10 Apr 2018
More than 100 countries recognise chess as a sport and it’s remarkably free of head-high tackles, concussions, and broken ankles. In fact, most chess players go their entire career without a single anterior cruciate ligament injury.
However, if your idea of sport doesn’t involve endless pontificating over bishops and knights, chances are you’re going to run around a bit, tackle things, hit things with sticks or generally jump about gainfully in an individual or team environment.
This opens you up for injuries. Unfortunately, you won’t see some of these coming; the rest you can consciously avoid by taking a few precautions; 5 to be precise.
If you think you can go straight from flopping on the couch like Al Bundy to sprinting like Usain Bolt, get ready to hop like Bugs Bunny; a pulled muscle won’t be far away.
Warm ups and warm downs are critical to staying fit and they are very different beasts.
A warm-up is NOT stretching; it’s a jog on the spot/treadmill or a few kilometres on an exercycle; anything that warms your body slowly without intensity or tension.
A warm down is stretches and massages to ease traumatised muscles back into a relaxed state.
What’s water got to do with injuries? Plenty! Your muscles need water to operate properly and if they get thirsty, they cramp.
We humans are about 60% water and you want to keep it that way. Sweating is natural – your body’s self-cooling system – but the more you sweat, the more you dehydrate. And if you allow your body to get seriously depleted, cramps may well be the least of your problems.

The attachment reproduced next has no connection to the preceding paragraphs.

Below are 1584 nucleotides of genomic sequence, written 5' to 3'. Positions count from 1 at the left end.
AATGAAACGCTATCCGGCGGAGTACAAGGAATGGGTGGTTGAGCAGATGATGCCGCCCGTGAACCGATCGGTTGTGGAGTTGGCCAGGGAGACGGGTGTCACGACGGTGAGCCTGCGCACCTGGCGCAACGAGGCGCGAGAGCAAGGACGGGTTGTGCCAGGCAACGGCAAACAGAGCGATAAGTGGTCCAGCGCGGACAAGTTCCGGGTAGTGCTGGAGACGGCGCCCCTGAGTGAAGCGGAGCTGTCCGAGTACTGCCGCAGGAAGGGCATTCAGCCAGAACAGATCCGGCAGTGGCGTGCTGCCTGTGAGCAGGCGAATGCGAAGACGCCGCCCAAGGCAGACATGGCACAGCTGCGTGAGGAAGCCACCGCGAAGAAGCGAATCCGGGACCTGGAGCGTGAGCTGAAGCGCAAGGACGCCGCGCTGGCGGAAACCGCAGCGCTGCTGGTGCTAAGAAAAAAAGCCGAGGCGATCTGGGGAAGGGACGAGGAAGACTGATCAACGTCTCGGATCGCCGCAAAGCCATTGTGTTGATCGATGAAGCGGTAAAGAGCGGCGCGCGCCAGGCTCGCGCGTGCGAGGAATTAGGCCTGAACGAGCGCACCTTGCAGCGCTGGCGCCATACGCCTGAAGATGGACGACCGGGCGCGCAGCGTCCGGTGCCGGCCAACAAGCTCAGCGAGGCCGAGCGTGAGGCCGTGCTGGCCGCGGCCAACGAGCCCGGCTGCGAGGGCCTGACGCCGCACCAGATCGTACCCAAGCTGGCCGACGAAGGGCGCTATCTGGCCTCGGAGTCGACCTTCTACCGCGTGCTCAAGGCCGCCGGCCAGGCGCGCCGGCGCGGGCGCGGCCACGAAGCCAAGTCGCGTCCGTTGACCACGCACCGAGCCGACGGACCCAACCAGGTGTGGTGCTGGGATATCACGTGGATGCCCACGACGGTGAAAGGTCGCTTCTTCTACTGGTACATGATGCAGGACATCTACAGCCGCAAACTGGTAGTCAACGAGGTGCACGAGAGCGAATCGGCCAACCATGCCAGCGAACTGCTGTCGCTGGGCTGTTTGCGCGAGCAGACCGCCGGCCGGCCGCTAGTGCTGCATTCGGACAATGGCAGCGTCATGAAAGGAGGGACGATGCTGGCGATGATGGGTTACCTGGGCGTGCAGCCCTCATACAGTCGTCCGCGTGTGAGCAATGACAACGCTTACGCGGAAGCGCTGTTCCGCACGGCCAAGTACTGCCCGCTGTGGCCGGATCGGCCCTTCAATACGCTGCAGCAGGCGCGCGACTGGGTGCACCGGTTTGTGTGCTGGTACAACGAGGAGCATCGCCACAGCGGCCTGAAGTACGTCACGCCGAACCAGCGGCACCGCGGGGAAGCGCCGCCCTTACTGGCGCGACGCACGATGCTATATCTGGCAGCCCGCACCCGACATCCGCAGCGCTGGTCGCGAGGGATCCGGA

Drink as much water as your sport allows as often as it allows.
There are correct ways to run, jump, pass, hit or kick. There are also incorrect ways. Good technique is designed to achieve maximum results with the minimum of effort. Bad technique is a nasty mishmash of overexertion and overextending. Play any sport with poor technique and you’re asking your body to overreact.
Refusing to wear all the protective equipment permitted in your sport is about as clever as driving without a seatbelt. Whether it’s bravado or comfort, you won’t look too flash when any unsecured bit cops a blow that protection could have avoided.
Age is a big factor here. If you’re past your prime, don’t try to play and train like you’re not. Listen to your body and enjoy sporting longevity.
For a start, avoid bouncing. Seek medical advice and don’t meddle with the projected recovery timeframe. If you’re advised to undertake a program of physiotherapy, stick to it and see it through. The worst sports injuries can take a hellishly long time to heal, but patience is the key to the bounce back that will eventually come.
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